Seville’s absolutely best day is undoubtedly Monday because it’s the day when almost all the attractions in Seville are free or partially free, so it’s useful to keep this tiny fact in mind.

And of course, some of Game of Thrones’ episodes were filmed in Seville too, so it’s another reason to visit this gorgeous city.


Recommended by Natasha from Meldrums on the Move

Calella is a small town in the south of Costa Brava. It lies only an hour and a simple bus ride from Barcelona city. It is a resort town, really catering to families and couples but it is great for any traveler.

best places to see in Spain

Explore the old town, walk the cobbled streets, and shop until you drop at the local shops.  Enjoy a night away at a Medieval show, visit a Salvador Dali museum or have a blast a Costa Brava’s largest water park. Take some time to explore the beaches in Calella and enjoy a drink at the Blue Bar Beach Club while watching the waves slosh back and forth.

Calella boasts great weather with a fantastic location so close to Barcelona that you can regularly visit the city without paying the Barcelona city accommodation price tag.

Choose between resort hotels, smaller boutiques, and Airbnb to find a place that suits you best.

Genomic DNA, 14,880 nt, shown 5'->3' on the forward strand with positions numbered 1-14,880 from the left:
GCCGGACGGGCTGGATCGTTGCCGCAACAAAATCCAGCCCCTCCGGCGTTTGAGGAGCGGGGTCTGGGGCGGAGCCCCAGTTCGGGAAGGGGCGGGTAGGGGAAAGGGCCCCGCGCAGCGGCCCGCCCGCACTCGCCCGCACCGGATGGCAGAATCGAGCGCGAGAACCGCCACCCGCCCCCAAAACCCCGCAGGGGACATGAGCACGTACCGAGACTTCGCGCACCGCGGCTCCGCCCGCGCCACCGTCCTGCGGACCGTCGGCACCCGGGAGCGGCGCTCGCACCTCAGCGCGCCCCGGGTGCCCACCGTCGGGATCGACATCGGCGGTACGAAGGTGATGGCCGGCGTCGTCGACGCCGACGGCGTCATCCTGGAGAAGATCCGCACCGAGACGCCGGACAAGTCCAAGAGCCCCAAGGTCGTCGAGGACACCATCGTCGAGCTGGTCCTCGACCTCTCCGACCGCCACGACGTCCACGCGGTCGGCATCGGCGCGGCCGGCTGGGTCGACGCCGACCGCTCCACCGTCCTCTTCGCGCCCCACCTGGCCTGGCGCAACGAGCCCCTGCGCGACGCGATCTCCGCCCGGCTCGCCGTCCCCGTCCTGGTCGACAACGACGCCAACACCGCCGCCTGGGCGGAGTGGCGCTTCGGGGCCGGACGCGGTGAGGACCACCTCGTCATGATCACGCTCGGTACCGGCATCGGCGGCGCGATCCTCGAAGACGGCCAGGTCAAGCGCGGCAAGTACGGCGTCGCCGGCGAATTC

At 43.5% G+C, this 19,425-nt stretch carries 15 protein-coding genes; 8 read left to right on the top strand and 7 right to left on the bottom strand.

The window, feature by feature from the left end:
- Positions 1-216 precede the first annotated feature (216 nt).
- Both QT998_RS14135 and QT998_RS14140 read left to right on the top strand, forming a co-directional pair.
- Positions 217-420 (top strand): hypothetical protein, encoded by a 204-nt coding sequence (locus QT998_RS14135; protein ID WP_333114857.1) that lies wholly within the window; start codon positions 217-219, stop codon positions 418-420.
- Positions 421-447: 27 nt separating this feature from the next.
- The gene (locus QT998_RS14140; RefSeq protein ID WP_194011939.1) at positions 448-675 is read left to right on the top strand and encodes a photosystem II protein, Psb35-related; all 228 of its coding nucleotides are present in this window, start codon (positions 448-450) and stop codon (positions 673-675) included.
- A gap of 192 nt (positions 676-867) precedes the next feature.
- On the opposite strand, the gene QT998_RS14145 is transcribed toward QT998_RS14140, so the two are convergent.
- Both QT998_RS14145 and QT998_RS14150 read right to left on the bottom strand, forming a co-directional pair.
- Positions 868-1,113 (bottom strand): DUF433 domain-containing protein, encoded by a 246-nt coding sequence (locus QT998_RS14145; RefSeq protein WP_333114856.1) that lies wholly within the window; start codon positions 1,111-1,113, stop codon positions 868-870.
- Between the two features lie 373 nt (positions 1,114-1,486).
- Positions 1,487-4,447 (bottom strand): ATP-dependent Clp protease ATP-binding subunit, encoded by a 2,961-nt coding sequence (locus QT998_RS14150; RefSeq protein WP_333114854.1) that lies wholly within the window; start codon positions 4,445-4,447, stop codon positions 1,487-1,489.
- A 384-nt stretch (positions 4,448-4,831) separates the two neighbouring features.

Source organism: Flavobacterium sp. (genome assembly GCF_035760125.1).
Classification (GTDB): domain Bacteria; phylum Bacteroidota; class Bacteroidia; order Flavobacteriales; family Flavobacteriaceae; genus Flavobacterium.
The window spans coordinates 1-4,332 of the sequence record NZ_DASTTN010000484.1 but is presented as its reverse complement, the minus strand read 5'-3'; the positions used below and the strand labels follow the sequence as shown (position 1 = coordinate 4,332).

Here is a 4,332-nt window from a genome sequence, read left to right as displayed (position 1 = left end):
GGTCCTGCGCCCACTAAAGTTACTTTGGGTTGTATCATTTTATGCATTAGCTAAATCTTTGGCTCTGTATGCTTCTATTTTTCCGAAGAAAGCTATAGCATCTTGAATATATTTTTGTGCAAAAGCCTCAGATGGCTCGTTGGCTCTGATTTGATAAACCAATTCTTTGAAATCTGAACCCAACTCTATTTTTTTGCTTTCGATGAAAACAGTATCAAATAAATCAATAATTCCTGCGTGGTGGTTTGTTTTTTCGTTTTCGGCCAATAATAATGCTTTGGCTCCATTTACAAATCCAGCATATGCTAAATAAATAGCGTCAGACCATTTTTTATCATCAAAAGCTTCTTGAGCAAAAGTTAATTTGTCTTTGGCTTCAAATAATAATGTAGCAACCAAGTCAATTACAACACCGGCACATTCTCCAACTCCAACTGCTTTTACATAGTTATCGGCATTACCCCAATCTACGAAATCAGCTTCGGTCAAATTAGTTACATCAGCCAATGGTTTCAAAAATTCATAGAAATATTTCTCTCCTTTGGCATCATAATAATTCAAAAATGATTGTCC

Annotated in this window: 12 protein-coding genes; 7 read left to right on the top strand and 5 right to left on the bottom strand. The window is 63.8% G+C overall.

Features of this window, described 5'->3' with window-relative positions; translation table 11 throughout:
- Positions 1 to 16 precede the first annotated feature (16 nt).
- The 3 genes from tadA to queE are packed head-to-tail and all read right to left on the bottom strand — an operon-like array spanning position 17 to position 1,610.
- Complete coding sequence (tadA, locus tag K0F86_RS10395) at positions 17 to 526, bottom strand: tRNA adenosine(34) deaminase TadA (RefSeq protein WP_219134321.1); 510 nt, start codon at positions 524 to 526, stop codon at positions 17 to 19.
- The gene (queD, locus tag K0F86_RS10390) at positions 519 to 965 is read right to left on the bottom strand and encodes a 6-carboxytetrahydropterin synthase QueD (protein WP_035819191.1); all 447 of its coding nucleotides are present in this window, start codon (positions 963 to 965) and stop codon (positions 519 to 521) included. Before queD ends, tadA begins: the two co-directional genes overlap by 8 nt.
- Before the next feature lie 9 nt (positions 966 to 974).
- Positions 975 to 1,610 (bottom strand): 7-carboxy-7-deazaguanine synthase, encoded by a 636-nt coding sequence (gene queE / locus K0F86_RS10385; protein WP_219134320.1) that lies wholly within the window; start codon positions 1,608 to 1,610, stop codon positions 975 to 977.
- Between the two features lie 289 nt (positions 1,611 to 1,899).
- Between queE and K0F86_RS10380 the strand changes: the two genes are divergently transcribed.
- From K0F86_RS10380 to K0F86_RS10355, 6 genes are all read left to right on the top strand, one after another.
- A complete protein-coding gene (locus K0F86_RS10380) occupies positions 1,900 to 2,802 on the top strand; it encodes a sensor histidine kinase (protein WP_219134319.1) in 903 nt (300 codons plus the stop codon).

Recommended by Gearoid from Unlatinoverde

Viva Valencia! In a country of vibrant and historic cities, travelers can easily overlook its charms.

Points of interest, Valencias best attractions

They will miss a destination with more winter sunshine than Seville, a medieval core equal to the Gothic Quarter in Barcelona, and a more human size than Madrid.

Valencia is the gift of the Turia river, which due to disastrous flooding in 1957, was diverted around the city. Today, the exposed riverbed offers visitors miles of open green spaces to explore on foot or bike. It’s also home to Santiago Calatrava’s world-famous Cuidad de las Artes y Ciencias. This monument to modernity houses Oceanografic, which many consider Europe’s top aquarium.

However, Valencia is no one-trick pony. Bioparc replaced the city zoo in 2007, and it will delight children of all ages. Here, animals roam freely in habitats such as the savannah and an equatorial rainforest. They have even recreated Madagascar on a small island!

Then, there’s always the beach. With miles of golden sand on the Mediterranean coast, take a long walk in the evening before dining on paella, the local specialty.

Valencia was one of the first places I ever visited in Spain. Now, it’s high on my list for a return visit.


There are so many beautiful places in Spain – from vibrant cities to lovely towns and charming villages…let´s not forget about the beautiful beaches and islands and the mountain areas. There is a lot to do and see in Spain, and I hope this list will help you plan your itinerary. There is something for everyone – and Spain will not disappoint you!

Safe Travels, Arzo